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Folder Management in G Suite: My Drive vs Team Drive

Brian Burchanowski

Brian Burchanowski

September 6, 2017

The introduction of Team Drive functionality several months ago represented a long-awaited feature boost to Google Drive. However, when organizing Google Drive content you are now faced with the choice of organizing Drive content in traditional “My Drive” folders, or in Team Drives. This inevitably leads to the question, “which one is better?” The answer is that there isn’t a single, default correct choice for every scenario. Therefore, information about the pros and cons of each option is needed in order to make an informed decision.

My Drive Folders

First, let’s take a look at “traditional” My Drive folders. Until recently, this was the only type of folder which could be created in Google Drive. My Drive folders permit public link sharing, which makes them ideal for situations where access to files needs to be unrestricted (for instance, a free-to-download file posted to a public website). Additionally, My Drive folders allow different sharing permissions to be set at the subfolder level (a feature that Team Drive currently lacks). Lastly, My Drive folders can be synced to a user’s desktop using the Google Drive App for Mac or PC.

My Drive folders are not without their share of disadvantages, however. In scenarios where a folder has a large number of collaborators, My Drive folders are hampered by their lack of granular editing permissions compared to Team Drive. This stems from the single “can edit” permission which conveys the ability to edit files, change permissions, and add/remove files. The ability to remove files can be especially problematic when editors inadvertently remove files from a shared folder without understanding that they are also impacting the ability of others to easily find the file. Lastly, the ownership of files added to shared My Drive folders remains with the creator of the file. That can cause problems if a user leaves the organization and their account is deleted without first transferring ownership of their files to another person.

Team Drive Folders

Team Drive addresses both permission and ownership issues faced by users of My Drive folders. Team Drive effectively breaks the editor role into two permission levels: “full access,” and “edit access.” “Full access” is effectively a folder administrator role, which means that full access members can manage folder permissions, as well as being the only members who can remove or delete files from the Team Drive. “Edit access,” on the other hand, only allows a member to make changes to the files within the Team Drive, or add new files. This bifurcation of edit permissions in Team Drive solves the issue of files being removed unintentionally from shared folders that often plagues My Drive folders. The issue of file ownership is also addressed, because the Team Drive itself assumes ownership of any files added. This ensures that there is no disruption or loss of folder content, even if member accounts are deleted.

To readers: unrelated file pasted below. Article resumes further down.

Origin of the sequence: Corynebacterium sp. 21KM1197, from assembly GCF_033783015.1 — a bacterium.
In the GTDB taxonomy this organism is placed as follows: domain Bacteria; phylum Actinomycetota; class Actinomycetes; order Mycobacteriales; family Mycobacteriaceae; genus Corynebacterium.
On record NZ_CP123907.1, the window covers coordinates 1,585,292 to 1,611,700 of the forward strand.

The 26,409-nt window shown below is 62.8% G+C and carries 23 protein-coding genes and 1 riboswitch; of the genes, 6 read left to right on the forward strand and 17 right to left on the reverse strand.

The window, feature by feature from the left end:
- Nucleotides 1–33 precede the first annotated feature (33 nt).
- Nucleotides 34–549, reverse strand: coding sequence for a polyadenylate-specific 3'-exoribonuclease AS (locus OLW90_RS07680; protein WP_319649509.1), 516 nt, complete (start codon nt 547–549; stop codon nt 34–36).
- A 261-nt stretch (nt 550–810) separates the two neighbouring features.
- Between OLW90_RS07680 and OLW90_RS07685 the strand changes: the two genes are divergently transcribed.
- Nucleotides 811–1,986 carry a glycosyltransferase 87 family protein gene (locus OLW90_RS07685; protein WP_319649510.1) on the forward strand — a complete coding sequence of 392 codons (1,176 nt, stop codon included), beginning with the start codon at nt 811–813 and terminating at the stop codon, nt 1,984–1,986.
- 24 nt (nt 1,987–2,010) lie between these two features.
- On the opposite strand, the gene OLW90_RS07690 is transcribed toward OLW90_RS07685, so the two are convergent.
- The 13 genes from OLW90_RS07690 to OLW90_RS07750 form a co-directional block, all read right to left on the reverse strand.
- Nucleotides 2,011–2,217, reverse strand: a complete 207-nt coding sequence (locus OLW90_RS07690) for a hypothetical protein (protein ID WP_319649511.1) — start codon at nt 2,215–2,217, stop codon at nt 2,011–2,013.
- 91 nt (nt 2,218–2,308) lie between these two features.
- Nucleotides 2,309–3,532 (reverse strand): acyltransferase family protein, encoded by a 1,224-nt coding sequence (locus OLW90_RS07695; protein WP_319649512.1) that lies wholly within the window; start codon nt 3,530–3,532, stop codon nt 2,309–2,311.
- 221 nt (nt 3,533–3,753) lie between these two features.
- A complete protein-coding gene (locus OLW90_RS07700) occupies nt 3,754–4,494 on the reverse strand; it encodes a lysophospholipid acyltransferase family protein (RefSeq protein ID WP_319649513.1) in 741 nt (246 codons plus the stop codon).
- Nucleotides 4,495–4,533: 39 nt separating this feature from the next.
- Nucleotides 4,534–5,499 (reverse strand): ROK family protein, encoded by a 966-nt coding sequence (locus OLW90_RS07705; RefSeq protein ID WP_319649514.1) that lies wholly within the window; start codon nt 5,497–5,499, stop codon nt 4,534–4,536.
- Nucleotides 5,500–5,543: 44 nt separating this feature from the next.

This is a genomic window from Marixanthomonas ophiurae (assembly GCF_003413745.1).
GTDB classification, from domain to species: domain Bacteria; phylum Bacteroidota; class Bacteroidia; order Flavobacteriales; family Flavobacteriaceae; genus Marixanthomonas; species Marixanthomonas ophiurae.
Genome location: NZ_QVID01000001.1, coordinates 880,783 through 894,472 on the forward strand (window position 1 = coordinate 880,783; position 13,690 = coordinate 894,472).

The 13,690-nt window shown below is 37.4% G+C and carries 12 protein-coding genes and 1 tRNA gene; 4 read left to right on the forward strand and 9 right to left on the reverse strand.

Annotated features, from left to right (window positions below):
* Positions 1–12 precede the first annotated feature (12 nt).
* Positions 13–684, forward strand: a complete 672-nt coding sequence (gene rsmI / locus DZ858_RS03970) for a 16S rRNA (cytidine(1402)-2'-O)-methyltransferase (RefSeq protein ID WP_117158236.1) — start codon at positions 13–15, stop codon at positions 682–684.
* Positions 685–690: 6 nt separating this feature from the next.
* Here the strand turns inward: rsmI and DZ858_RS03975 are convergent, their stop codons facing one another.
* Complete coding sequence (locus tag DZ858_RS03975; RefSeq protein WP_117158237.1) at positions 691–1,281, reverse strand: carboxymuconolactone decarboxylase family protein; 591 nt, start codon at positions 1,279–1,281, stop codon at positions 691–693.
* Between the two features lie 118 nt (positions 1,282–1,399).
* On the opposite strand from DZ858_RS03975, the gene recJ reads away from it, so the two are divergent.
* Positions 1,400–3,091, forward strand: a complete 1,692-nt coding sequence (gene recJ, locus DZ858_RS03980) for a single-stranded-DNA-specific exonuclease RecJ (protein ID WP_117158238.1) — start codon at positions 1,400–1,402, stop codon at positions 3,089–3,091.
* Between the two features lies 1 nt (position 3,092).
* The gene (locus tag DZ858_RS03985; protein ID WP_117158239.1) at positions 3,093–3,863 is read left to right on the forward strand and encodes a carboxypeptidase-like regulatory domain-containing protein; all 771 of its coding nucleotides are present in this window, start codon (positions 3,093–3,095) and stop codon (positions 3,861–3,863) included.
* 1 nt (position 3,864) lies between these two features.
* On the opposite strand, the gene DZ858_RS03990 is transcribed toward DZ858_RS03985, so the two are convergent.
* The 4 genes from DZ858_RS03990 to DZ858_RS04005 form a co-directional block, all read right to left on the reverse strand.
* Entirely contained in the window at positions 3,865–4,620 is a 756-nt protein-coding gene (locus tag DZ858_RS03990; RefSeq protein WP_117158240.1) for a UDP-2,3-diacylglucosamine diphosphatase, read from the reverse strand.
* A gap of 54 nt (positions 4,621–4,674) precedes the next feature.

Another benefit of choosing the Team Drive option, is that the folder is much more visible to members compared to a My Drive folder. When a member is given access to a Team Drive folder, it is automatically visible in the sidebar in Google Drive, as opposed to showing up in the “Shared with me” section like a standard My Drive folder. Lastly, if the goal is to replicate the look and feel of a traditional network storage drive, Team Drives are advantageous in that they are compatible with the soon-to-be-released Google Drive File Stream application. Team Drive content will automatically appear in the File Stream folder structure, whereas “shared with me” content is not synced, requiring users to explicitly move standard shared folders to their “My Drive” in order to access the content via File Stream.

Despite these advantages, Team Drive is not the perfect tool for every scenario. For instance, Team Drive data does not sync to the Google Drive Desktop app, meaning files are not available locally when offline (File Stream does include Team Drive, but downloads files from the cloud on demand). Furthermore, although permissions can be modified at the individual file level, they cannot be changed at a subfolder level. This often necessitates creating multiple separate Team Drives, instead of a cohesive nested folder structure.

Conclusion

Let’s sum things up. Always weigh your options before creating and sharing a new folder structure, and consider the following:

My Drive folders are better suited to use by a small, tight-knit group of people because of the relatively flat permission structure. Additionally, the ability to set permissions at a subfolder level, and to share folders publicly (assuming your domain administrator allows it) makes My Drive folders a better choice for sharing files externally.

Team Drive folders are ideal for use as file repositories accessed by a large number of people over a long period of time. Team Drive’s granular edit permissions and independent “ownership” of files are well suited to roles previously filled by traditional network storage solutions.

Brian Burchanowski

Brian Burchanowski

September 6, 2017

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